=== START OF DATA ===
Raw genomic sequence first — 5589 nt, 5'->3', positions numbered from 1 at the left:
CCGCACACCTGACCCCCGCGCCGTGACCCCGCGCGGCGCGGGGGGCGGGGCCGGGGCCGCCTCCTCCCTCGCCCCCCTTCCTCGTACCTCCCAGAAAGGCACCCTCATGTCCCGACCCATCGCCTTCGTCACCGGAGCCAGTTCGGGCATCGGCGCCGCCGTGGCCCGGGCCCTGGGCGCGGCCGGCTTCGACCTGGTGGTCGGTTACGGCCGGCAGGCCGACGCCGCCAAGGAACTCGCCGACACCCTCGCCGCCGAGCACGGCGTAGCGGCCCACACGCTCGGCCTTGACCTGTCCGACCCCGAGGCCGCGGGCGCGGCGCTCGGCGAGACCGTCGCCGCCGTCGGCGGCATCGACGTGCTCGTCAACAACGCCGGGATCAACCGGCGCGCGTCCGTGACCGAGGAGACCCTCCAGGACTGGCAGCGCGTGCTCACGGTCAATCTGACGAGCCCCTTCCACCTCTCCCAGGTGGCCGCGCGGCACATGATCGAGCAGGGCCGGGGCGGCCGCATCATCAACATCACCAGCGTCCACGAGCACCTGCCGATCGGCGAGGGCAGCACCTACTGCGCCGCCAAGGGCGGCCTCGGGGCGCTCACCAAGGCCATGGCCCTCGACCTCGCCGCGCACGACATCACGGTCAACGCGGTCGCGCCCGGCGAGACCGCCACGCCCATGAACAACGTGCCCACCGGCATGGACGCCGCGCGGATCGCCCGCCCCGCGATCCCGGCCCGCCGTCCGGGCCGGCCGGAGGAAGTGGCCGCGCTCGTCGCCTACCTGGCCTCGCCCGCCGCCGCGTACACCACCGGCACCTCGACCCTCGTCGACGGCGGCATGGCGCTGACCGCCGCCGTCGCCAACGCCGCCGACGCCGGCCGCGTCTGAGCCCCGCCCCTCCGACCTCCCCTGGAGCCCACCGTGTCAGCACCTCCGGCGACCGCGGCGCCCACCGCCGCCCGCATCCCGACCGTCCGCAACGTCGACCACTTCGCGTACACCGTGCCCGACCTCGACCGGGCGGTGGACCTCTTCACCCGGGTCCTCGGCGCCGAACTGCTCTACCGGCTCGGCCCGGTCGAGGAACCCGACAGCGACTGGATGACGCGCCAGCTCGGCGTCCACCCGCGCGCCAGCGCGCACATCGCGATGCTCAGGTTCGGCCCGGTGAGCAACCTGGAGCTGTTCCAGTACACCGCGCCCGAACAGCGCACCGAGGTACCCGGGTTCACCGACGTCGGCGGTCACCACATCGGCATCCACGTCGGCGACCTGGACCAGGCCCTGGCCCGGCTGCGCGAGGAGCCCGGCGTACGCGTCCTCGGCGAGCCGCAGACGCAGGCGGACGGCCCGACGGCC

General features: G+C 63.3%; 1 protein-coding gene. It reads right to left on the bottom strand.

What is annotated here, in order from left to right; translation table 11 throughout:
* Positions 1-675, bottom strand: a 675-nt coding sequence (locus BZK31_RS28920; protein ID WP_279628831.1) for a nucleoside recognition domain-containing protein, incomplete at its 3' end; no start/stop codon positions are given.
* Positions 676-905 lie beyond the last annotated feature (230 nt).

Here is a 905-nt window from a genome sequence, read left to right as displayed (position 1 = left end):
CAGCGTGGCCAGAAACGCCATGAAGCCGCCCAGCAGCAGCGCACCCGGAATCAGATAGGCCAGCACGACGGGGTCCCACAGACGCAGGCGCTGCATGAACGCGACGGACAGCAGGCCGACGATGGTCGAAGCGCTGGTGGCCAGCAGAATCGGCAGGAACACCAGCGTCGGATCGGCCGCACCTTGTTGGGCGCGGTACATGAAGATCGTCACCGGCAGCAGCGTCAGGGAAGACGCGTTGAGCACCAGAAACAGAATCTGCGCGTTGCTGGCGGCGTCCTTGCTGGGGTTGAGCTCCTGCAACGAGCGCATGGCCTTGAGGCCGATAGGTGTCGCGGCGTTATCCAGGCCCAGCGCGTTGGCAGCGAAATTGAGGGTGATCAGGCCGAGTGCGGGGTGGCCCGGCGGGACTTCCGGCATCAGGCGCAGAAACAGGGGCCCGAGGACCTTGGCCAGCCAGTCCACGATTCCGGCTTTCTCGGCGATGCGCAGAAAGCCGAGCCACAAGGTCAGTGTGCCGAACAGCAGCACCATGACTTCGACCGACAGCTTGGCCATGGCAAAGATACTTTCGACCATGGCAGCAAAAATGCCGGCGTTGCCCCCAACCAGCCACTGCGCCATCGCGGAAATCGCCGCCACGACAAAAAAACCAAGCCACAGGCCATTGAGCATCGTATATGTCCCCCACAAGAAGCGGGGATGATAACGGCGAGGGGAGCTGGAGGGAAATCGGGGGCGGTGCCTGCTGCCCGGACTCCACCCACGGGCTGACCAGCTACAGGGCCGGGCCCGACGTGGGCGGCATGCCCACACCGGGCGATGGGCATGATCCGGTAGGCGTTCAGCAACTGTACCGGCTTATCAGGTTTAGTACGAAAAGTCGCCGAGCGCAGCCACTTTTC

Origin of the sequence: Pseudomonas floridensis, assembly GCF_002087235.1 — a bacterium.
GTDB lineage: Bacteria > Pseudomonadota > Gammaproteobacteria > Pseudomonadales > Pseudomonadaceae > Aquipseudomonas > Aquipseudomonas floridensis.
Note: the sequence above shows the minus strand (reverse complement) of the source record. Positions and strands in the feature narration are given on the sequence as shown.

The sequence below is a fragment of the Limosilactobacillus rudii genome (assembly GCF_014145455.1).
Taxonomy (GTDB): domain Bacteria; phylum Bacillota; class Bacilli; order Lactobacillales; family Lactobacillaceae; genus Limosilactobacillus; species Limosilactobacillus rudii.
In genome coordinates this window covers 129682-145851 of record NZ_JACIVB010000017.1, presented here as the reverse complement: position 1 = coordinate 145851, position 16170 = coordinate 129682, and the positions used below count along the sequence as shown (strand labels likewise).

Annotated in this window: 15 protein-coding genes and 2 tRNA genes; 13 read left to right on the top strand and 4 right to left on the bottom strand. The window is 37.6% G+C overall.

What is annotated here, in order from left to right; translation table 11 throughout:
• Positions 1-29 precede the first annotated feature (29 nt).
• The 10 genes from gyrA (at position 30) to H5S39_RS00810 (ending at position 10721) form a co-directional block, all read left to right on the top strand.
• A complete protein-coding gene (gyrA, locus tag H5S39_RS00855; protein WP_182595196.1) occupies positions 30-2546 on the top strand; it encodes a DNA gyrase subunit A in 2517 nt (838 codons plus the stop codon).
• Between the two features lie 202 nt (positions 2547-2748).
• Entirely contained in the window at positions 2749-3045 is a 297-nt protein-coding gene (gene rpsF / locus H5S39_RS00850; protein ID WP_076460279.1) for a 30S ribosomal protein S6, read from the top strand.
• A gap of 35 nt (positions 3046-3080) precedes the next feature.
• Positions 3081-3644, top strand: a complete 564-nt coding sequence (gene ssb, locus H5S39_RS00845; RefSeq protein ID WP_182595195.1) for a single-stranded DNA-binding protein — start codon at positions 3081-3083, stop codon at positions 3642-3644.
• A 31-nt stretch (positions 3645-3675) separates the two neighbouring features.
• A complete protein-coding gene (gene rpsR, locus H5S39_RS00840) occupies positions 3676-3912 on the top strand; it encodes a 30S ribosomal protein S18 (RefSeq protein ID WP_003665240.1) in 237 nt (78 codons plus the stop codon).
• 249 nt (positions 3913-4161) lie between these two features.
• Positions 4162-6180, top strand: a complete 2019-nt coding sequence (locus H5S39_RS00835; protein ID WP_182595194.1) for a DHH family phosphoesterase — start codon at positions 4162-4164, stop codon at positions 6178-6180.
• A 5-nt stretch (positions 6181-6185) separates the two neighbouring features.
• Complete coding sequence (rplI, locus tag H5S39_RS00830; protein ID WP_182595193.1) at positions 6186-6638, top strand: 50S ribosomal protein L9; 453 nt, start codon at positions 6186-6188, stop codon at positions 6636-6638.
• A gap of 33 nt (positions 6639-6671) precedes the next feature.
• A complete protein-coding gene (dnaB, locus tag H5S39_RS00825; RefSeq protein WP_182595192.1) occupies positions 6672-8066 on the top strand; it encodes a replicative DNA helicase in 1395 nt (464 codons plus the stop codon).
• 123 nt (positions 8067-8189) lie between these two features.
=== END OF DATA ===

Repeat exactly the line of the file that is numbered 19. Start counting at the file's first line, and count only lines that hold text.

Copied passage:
• A complete protein-coding gene (gyrA, locus tag H5S39_RS00855; protein WP_182595196.1) occupies positions 30-2546 on the top strand; it encodes a DNA gyrase subunit A in 2517 nt (838 codons plus the stop codon).